Replacing the MultiDisplacement plug-in used in previous versions of ZBrush, the Multi Map Exporter tool is available as a free download from Pixologic.
With just one click, Multi Map will extract and export displacement, normal, colour texture from PolyPaint, ambient occlusion, cavity maps and meshes.
Multi Map allows you to extract multiple colour maps for UV regions, which means that, for the first time, ZBrush can support UV space outside 0 to 1 for colour texture maps.
When you consider that HD geometry supports PolyPaint, this is extremely powerful.
For instance, you can now divide your model into 1 billion polygons, create texture with PolyPaint, then import a mesh with multiple UV regions and extract 8k maps for each.
Those levels of power and resolution have never been possible in previous versions of ZBrush.
New Best Preview Render
Pixologic has created a new rendering mode called Best Preview Render (BPR), which can antialias and render your document in high quality, much faster than the Best render option can.
One of the best aspects of this new renderer is that it creates accurate 3D shadows.
The shadow quality in these new renders is truly fantastic and pushes the value of ZBrush as a rendering tool.
The BPR will automatically generate various render layers, image, depth, shadow, occlusion, and mask layers with a single click.
Renders can now be exported and composited in Photoshop. This new mode will also support shader enhancements such as SSS. By editing some of the standard materials or using ZBrush’s included skin shader, you can create incredibly fast subsurface scattering renders.
Pipeline and productivity
An exciting point for pipeline artists is that GoZ has now been fully implemented. This is a plug-in that interfaces with 3D applications such as Maya, Max, Cinema 4D and modo.
By pressing the GoZ button in ZBrush 4.0, your ZTool is exported to Maya (or other 3D apps) with colour, normal and displacement maps set up.
You can then name the geometry edits in Maya and press the GoZ shelf button to return the edited mesh to ZBrush and retain all your subdivision levels and details.
This kind of functionality is a huge boon for artists who are working in a production pipeline and need the freedom to edit the base mesh while sculpting and texturing is already underway or even completed.
Tech matches imagination
Pixologic has taken a huge step forward with this release – it truly is a tool created by and for artists.
The company has also purchased Sculptris, the hugely popular sculpting tool, and hired its creator as a staff programmer. This adds another innovative programmer to the ZBrush team and paves the way for an increased number of developments over a shorter timeframe.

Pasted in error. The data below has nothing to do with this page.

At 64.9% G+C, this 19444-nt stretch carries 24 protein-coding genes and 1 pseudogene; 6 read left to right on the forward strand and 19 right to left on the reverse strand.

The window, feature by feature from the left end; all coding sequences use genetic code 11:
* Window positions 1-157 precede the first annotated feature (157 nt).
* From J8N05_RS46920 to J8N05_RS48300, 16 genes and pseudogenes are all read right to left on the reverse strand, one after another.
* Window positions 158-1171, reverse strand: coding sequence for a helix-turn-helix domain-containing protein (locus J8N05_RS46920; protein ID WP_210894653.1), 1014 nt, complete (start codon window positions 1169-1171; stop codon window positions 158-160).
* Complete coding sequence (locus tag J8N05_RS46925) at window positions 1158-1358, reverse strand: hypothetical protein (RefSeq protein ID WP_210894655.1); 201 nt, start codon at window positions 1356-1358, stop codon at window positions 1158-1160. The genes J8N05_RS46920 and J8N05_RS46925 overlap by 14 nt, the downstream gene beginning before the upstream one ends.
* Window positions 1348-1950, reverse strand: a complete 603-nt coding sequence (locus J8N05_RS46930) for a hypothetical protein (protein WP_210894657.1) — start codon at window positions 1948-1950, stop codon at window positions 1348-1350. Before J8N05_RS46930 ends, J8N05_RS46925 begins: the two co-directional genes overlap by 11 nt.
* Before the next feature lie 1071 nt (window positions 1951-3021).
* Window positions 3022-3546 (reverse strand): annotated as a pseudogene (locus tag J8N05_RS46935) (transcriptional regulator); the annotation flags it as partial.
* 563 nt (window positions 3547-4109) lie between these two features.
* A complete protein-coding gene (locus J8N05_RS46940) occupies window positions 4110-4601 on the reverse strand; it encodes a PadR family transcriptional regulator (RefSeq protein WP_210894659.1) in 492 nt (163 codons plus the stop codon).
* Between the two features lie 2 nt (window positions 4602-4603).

ZBrush 4.0 is the first version to be simultaneously released for Mac and PC, and this will be standard with all future versions, so one platform won’t need to wait for work to complete their update.
All-in-all, this is one of the biggest and most far-reaching ZBrush updates.
Many of the new tools will change the way that users create inside ZBrush, allowing them to stay within one program longer.
Additions such as BPR and Timeline hugely expand the possibilities of the images and animations that can be created.
Tools like ShadowBox and Spotlight allow geometry to be built with the speed of drawing, with the latter providing new freedom in texturing that will aid creativity.
In addition, the tools introduced in the last version have been further refined and matured into a workable process for creating hard-surface forms. This kind of organic evolution in the toolset is appreciated and users will now truly start to embrace ZBrush for creating any kind of shapes, no matter how organic or highly refined they may be.
With this version, ZBrush has matured to the point where the level of the company’s technology has caught up with its imagination.
ZBrush 4.0 is a fitting release to mark Pixologic’s tenth anniversary. Pixologic is now creating tools that you didn’t realise you needed, but when you start using them, they’re indispensable.
3D World verdict
This release offers a great mix of new additions, improvements and bug fixes.
- More stable saves to reduce corruption
- Saving project files to contain all your work
- Hard-surface brushes now easier to use
- New features and a non-standard interface could confound ZBrush novices
By Scott Spencer
on Monday, November 22nd, 2010 at 12:18 pm under Applications, Reviews.
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Tags: Pixologic, review, sculpting, ZBrush